CpG ID

Gene

Description

RefSeq

Entrez

Group A

Group B

Fold
Change

Adjusted
p value

Mean

SD

Mean

SD

cg00400263

FAM217B

family with sequence similarity 217 member B

NM_022106.1

63939

0.89

0.09

0.65

0.19

-0.24

0.73

0.006

cg17647273

UPB1

beta-ureidopropionase 1

NM_016327.2

51733

0.86

0.07

0.63

0.16

-0.24

0.73

0.002

cg21541083

STXBP2

syntaxin binding protein 2

NM_006949.1

6813

0.85

0.08

0.62

0.11

-0.23

0.73

2.29E-04

cg09830866

FAM173A

family with sequence similarity 173 member A

NM_023933.1

65990

0.71

0.11

0.49

0.11

-0.22

0.68

3.54E-04

cg25182621

CHRD

chordin

NM_177978.1

8646

0.83

0.06

0.63

0.13

-0.20

0.76

0.001

cg16869108

VHL

von Hippel-Lindau tumor suppressor

NT_022517.17

7428

0.68

0.13

0.48

0.10

-0.20

0.71

0.002

cg08124030

TM4SF1

transmembrane 4 L six family member 1

NM_014220.2

4071

0.71

0.13

0.53

0.15

-0.19

0.74

0.009

cg18623836

RRM2

ribonucleotide reductase regulatory subunit M2

NM_001034.1

6241

0.64

0.13

0.47

0.08

-0.18

0.73

0.003

cg18149919

PUF60

poly(U) binding splicing factor 60

NM_014281.3

22827

0.83

0.06

0.65

0.09

-0.17

0.79

4.04E-04

cg13625403

TRIM29

tripartite motif containing 29

NM_058193.1

23650

0.85

0.10

0.68

0.12

-0.17

0.80

0.004

cg02601403

TBC1D3C

TBC1 domain family member 3C

NM_001001418.2

414060

0.83

0.06

0.66

0.07

-0.17

0.80

0.007

cg02910574

CHMP1A

charged multivesicular body protein 1A

NM_002768.1

5119

0.80

0.11

0.64

0.10

-0.16

0.80

0.004

cg15046693

CEBPG

CCAAT/enhancer binding protein gamma​

NM_001806.2

1054

0.57

0.08

0.41

0.11

-0.15

0.73

0.003

cg10305797

KRTDAP

keratinocyte differentiation associated protein

NM_207392.1

388533

0.58

0.14

0.43

0.07

-0.15

0.74

0.009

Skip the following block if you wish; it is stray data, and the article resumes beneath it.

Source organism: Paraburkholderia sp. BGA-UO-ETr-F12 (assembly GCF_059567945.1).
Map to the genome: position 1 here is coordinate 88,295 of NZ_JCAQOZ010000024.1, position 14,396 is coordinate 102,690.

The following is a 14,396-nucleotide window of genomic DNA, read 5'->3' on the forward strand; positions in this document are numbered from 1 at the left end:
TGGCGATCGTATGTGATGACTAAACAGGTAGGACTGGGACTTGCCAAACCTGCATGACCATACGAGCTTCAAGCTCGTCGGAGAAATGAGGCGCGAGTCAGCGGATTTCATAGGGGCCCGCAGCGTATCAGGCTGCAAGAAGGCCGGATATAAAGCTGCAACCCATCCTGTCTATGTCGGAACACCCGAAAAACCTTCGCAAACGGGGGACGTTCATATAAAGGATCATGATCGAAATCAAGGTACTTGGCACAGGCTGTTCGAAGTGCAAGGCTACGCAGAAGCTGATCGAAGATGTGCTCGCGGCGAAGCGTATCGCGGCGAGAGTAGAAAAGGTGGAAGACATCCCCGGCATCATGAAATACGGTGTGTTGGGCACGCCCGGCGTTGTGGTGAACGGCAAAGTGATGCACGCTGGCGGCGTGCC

cg23667432

ALPP

alkaline phosphatase, placental

NM_001632.2

250

0.62

0.11

0.47

0.06

-0.15

0.76

0.002

cg24691461

CCM2L

CCM2 like scaffolding protein

NM_080625.2

140706

0.57

0.13

0.43

0.06

-0.14

0.75

0.009

cg26233253

SLC35E4

solute carrier family 35 member E4

NM_001001479.1

339665

0.69

0.10

0.55

0.09

-0.14

0.80

0.006

cg12554573

PARP3

poly(ADP-ribose) polymerase family member 3

NM_001003931.1

10039

0.59

0.09

0.46

0.09

-0.13

0.77

0.004

cg19946699

SH3BGR

SH3 domain binding glutamate rich protein

NM_007341.2

6450

0.53

0.10

0.40

0.07

-0.13

0.75

0.003

cg21372914

CLEC4M

C-type lectin domain family 4 member M

NM_014257.3

10332

0.79

0.04

0.66

0.11

-0.13

0.83

0.006

cg02089348

TMEM129

transmembrane protein 129

NM_138385.2

92305

0.45

0.06

0.33

0.10

-0.13

0.72

0.005

cg09547190

CARD19

caspase recruitment domain family member 19

NM_032310.2

84270

0.52

0.08

0.39

0.06

-0.13

0.76

0.001

cg14757296

HYAL1

hyaluronoglucosaminidase 1

NM_007312.3

3373

0.89

0.03

0.76

0.10

-0.12

0.86

0.007

cg17839611

GNGT2

G protein subunit gamma transducin 2

NM_031498.1

2793

0.71

0.10

0.59

0.05

-0.12

0.83

0.003

cg13888886

SPO11

SPO11, initiator of meiotic double stranded breaks

NM_012444.2

23626

0.89

0.04

0.77

0.09

-0.12

0.86

0.004

cg03309967

PSENEN

presenilin enhancer gamma-secretase subunit

NM_172341.1

55851

0.71

0.07

0.59

0.09

-0.12

0.83

0.005

cg26065841

CHAC1

ChaC glutathione specific gamma-glutamylcyclotransferase 1

NM_024111.2

79094

0.84

0.04

0.72

0.08

-0.12

0.86

0.002

cg15952487

CD1B

CD1b molecule

NM_001764.1

910

0.52

0.09

0.41

0.07

-0.12

0.78

0.006

cg25076881

OR10J1

olfactory receptor family 10 subfamily J member 1

NM_012351.1

26476

0.46

0.11

0.34

0.05

-0.12

0.75

0.009

cg11536940

CPQ

carboxypeptidase Q

NM_016134.2

10404

0.24

0.09

0.13

0.05

-0.11

0.53

0.004

cg23228178

PADI4

peptidyl arginine deiminase 4

NM_012387.1

23569

0.53

0.08

0.42

0.07

-0.11

0.79

0.004

cg00136477

C1QC

complement C1q C chain

NM_172369.2

714

0.70

0.07

0.59

0.07

-0.11

0.84

0.002

cg17676574

UROC1

urocanate hydratase 1

NM_144639.1

131669

0.77

0.07

0.66

0.06

-0.11

0.86

0.001

cg00750606

CDA

cytidine deaminase

NM_001785.1

978

0.67

0.05

0.56

0.05

-0.11

0.84

3.46E-04

cg24387380

GABRA5

gamma-aminobutyric acid type A receptor alpha5 subunit

NM_000810.2

2558

0.58

0.10

0.47

0.06

-0.11

0.81

0.009

cg01618851

CD209

CD209 molecule

NM_021155.2

30835

0.54

0.07

0.43

0.06

-0.11

0.80

0.003

cg11299964

MAPKAP1

mitogen-activated protein kinase associated protein 1

NM_001006620.1

79109

0.27

0.09

0.17

0.05

-0.11

0.61

0.006

cg06256735

MFAP5

microfibrillar associated protein 5

NM_003480.2

8076

0.71

0.08

0.61

0.06

-0.11

0.85

0.006

cg23988567

IGHG3

immunoglobulin heavy constant gamma 3

NT_026437.13

3502

0.82

0.03

0.71

0.09

-0.11

0.87

0.009

cg26799474

CASP8

caspase 8

NM_001228.3

841

0.32

0.09

0.21

0.06

-0.10

0.67

0.007

Genome-wide promoter methylation analysis